MUHS classes provide different online options

infographic by Joanne Lee, source:

Joanne Lee

Online courses may soon look different to RBHS students. The University of Missouri High School has split from the Center for Distance and Independent Study to join with MU’s Department of Education, because their focus on providing pre-collegiate courses falls under the Department of Education, which has a similar pre-collegiate core.
Organizationally, MUHS functions to provide online courses to high school students. The reason for the split is that CDIS merged with MU Direct, another distance learning program, to form Mizzou Online, a program aimed at providing online university education. MUHS will continue to offer classes to high school students with little difference.

infographic by Joanne Lee, source:
“Hopefully, [students] will see little change on the surface since most of the changes are occurring organizationally behind the scenes,” principal of University of Missouri High School Kristi Smalley said. “In the long run, it should mean increased course options for students with the possibility of other funding mechanisms that may allow school districts to help fund their students’ enrollments in high school level online courses offered through the University of Missouri.”
This year, because he couldn’t fit personal finance into his schedule, senior Minsoo Soh takes it online.
He takes classes at MU during first block but doesn’t drive, so it is difficult to get back on time for second hour, forcing him to take two alternate unassigned times.
“I didn’t want to take an online course because I’m interested in accounting, which is really closely related to personal finance,” Soh said. “But I had to because it was hard for me to be on time to second block, when I originally had personal finance.”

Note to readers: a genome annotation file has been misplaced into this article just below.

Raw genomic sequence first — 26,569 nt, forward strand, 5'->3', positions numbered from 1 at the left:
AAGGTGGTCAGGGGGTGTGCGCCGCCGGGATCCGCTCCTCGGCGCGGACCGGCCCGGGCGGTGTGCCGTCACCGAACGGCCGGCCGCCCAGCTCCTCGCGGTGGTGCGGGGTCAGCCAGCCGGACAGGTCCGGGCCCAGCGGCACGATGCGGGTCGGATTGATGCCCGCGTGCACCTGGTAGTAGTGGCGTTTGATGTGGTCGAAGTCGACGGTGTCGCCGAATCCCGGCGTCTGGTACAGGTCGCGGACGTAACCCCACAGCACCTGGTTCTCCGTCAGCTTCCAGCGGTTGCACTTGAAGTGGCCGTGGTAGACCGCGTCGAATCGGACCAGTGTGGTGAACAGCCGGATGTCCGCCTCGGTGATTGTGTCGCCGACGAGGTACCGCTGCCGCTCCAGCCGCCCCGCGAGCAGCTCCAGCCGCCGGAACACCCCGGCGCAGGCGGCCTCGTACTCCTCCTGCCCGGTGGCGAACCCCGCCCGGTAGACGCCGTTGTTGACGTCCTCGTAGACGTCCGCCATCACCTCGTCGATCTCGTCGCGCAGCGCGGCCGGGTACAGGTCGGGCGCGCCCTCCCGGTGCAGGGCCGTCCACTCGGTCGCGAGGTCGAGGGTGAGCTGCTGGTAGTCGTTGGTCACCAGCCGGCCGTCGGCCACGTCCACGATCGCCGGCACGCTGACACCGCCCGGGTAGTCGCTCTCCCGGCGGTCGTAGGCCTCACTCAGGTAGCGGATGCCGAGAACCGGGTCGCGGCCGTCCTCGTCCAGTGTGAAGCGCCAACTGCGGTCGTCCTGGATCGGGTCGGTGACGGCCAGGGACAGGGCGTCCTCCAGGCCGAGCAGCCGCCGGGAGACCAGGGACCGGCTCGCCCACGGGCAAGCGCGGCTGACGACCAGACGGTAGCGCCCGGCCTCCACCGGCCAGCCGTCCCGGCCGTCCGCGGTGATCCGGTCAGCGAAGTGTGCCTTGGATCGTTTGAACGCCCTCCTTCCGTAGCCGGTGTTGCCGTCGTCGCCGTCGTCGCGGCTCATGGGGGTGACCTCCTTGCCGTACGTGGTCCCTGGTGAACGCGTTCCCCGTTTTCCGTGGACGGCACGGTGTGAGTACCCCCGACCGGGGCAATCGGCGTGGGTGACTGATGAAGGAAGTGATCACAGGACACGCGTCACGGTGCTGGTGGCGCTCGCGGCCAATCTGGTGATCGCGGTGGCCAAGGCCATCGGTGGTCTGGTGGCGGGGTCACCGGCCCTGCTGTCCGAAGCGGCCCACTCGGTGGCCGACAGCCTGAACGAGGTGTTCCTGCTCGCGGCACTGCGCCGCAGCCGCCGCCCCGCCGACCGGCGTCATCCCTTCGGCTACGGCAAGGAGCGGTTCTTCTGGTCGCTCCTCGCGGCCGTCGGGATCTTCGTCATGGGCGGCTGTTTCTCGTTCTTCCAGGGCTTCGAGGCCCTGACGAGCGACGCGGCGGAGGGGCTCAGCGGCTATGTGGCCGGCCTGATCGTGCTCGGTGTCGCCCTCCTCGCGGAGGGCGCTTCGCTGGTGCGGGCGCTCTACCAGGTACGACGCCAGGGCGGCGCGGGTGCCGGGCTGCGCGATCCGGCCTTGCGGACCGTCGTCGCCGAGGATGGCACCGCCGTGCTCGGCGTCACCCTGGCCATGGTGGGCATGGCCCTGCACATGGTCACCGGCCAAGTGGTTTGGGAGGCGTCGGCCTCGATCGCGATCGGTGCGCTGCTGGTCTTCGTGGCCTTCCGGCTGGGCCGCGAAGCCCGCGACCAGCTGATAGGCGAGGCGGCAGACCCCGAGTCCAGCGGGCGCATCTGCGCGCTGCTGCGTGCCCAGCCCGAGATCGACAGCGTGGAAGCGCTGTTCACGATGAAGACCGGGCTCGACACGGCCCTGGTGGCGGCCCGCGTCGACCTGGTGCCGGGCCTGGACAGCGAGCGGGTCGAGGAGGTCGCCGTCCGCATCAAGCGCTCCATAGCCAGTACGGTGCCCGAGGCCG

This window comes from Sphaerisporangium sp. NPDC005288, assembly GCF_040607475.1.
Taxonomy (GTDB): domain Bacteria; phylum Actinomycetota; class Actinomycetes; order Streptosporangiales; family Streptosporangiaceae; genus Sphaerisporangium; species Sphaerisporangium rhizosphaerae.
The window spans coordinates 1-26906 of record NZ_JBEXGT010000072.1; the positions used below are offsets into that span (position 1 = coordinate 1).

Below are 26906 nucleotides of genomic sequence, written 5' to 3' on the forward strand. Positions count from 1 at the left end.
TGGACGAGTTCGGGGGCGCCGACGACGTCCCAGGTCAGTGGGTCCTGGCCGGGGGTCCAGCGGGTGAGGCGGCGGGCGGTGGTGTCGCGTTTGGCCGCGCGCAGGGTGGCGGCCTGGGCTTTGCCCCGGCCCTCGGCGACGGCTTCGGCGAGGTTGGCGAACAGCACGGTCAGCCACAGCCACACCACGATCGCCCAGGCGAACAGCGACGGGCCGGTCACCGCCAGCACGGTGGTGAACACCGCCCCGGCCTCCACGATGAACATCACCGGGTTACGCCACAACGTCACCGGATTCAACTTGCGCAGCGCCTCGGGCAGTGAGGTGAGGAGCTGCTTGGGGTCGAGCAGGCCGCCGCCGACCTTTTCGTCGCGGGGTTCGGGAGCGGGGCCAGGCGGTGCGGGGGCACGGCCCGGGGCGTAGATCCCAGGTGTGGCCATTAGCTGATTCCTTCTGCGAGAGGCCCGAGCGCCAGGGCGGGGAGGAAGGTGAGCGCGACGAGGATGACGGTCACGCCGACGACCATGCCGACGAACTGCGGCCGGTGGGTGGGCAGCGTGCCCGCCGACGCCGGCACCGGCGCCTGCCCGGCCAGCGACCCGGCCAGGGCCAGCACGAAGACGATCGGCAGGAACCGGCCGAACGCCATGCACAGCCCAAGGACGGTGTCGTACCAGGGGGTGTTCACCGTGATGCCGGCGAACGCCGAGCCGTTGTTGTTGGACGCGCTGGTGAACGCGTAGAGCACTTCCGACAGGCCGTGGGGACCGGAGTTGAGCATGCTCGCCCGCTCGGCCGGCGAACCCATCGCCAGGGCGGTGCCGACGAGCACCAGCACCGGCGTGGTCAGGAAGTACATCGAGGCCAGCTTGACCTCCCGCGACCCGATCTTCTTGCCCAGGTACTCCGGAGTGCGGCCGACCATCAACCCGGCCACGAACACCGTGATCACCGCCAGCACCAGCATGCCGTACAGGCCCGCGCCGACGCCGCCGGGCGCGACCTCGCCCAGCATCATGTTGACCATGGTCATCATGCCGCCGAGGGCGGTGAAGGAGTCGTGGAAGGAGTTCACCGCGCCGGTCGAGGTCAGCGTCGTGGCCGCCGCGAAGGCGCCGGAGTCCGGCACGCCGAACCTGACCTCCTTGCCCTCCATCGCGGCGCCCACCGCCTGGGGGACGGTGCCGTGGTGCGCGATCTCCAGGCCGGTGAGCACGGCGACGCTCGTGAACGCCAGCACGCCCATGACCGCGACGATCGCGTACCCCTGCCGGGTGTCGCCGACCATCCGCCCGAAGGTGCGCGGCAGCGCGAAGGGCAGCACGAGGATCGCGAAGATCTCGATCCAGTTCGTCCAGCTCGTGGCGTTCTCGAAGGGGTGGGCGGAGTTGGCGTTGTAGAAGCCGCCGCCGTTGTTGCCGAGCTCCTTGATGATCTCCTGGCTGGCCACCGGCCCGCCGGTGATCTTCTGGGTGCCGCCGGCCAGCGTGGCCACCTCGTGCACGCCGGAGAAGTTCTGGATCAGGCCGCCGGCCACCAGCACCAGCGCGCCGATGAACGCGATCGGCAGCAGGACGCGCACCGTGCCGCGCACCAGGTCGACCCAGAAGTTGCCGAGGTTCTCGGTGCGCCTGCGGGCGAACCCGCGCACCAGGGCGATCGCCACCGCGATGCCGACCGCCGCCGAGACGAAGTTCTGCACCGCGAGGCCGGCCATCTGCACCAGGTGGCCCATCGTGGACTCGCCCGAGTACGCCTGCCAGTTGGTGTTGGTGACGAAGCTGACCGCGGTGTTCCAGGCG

MUHS offers courses like remedial health and physical education to supplemental Advanced Placement courses such as A.P. Computer Science and A.P. United States history. In addition to MUHS, the MU College of Education is looking at establishing a K-12 virtual school that will have semester-based courses available to Missouri schools and districts.
Another program that offers classes such as these is the Missouri Virtual Instruction Program. MOVIP, funded by the state, operates through the Missouri Department of Elementary and Secondary Education. However, there has been a recent change that detracts from the value of MOVIP courses.
“MOVIP’s funding has been cut drastically, and this has greatly decreased the number of enrollments that MOVIP can support to a limited number of state-funded seats for medically fragile students,” Smalley said. “Students can pay tuition for MOVIP classes as well, but MOVIP courses are more expensive and, for the most part, are coming from other providers outside the state of Missouri.”
This makes MUHS a reputable source for online high school courses. Because MUHS has been entirely self-supporting through the payment of student fees, they have operated essentially as a private school but voluntarily elect to follow Missouri’s graduation requirements, Smalley said.
Additionally, Missouri’s certified teachers are using Missouri curriculum standards develop MUHS courses, and students can work at their own pace.
“MU High offers online courses in a primarily asynchronous mode of delivery, meaning that students can enroll at any time and work at their own pace within certain parameters,” Smalley said. “In addition to offering almost 200 individual courses that students can use as transfer credit at the local high school, we also offer a regionally accredited diploma.”
Smalley said students in Missouri, the United States and those located internationally have taken courses from MUHS. In addition, recent changes to MUHS should not affect the ability of MUHS to deliver the same courses as they have in the past to RBHS students.
“Essentially, MU High School will continue to operate in the same way [as before],” Smalley said, “by providing high quality curriculum to Rock Bridge students and other Missouri students.”
By Joanne Lee